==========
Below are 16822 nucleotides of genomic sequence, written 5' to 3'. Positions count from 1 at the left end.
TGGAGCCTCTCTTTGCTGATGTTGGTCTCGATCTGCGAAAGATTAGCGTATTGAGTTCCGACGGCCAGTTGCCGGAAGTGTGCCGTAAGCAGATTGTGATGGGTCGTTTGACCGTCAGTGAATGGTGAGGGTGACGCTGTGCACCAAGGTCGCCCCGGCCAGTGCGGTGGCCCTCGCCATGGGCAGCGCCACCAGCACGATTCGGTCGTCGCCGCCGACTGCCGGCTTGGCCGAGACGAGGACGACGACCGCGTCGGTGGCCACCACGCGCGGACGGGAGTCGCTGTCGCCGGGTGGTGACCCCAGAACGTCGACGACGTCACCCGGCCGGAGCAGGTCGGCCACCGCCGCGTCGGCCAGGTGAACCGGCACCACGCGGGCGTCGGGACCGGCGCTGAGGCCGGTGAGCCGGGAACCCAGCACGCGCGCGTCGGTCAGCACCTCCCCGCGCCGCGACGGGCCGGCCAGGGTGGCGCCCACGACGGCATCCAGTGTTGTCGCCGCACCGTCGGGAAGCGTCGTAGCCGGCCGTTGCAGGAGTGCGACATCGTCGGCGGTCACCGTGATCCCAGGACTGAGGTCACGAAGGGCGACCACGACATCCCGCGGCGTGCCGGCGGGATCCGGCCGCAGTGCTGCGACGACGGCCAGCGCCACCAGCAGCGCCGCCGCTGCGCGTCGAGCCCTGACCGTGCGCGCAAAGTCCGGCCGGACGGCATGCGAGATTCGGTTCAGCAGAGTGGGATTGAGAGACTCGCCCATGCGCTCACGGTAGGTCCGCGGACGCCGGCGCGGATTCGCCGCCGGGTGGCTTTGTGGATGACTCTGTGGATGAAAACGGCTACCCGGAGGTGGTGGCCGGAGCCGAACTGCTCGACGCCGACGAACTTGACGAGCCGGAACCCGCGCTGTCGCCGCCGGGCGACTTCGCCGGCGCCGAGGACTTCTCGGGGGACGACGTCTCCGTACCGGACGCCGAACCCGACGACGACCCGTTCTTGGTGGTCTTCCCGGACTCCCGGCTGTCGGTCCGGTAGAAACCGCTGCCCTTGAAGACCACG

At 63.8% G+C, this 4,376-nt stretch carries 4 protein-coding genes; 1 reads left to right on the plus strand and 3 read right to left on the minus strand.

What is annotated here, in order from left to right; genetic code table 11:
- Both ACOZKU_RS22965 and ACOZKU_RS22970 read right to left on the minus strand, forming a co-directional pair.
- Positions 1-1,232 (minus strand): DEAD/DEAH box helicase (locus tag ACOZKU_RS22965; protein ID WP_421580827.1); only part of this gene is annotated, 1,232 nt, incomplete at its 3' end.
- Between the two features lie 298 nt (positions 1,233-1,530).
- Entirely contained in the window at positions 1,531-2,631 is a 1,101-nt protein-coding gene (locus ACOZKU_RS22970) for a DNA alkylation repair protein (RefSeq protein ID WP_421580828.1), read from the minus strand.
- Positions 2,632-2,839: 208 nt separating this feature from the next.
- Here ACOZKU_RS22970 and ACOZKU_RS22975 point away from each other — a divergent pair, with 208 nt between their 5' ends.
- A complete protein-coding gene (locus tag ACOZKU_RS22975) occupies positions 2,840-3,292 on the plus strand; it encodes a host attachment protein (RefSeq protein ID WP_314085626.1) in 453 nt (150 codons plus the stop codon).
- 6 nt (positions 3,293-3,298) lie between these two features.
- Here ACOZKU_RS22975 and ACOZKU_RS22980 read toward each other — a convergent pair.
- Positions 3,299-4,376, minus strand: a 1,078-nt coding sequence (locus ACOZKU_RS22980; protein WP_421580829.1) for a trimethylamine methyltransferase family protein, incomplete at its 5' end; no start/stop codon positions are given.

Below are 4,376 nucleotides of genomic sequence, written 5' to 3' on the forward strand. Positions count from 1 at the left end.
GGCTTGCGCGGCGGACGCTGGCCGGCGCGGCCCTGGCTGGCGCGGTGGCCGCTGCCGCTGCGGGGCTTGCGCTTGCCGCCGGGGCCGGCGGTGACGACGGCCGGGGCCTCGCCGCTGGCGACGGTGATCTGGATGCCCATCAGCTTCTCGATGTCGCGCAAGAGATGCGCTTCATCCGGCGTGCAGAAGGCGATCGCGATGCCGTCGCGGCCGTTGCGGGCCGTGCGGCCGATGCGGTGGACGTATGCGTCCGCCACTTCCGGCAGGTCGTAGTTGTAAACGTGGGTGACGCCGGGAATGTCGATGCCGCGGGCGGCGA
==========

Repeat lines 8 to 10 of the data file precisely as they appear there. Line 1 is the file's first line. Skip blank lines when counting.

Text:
- Entirely contained in the window at positions 1,531-2,631 is a 1,101-nt protein-coding gene (locus ACOZKU_RS22970) for a DNA alkylation repair protein (RefSeq protein ID WP_421580828.1), read from the minus strand.
- Positions 2,632-2,839: 208 nt separating this feature from the next.
- Here ACOZKU_RS22970 and ACOZKU_RS22975 point away from each other — a divergent pair, with 208 nt between their 5' ends.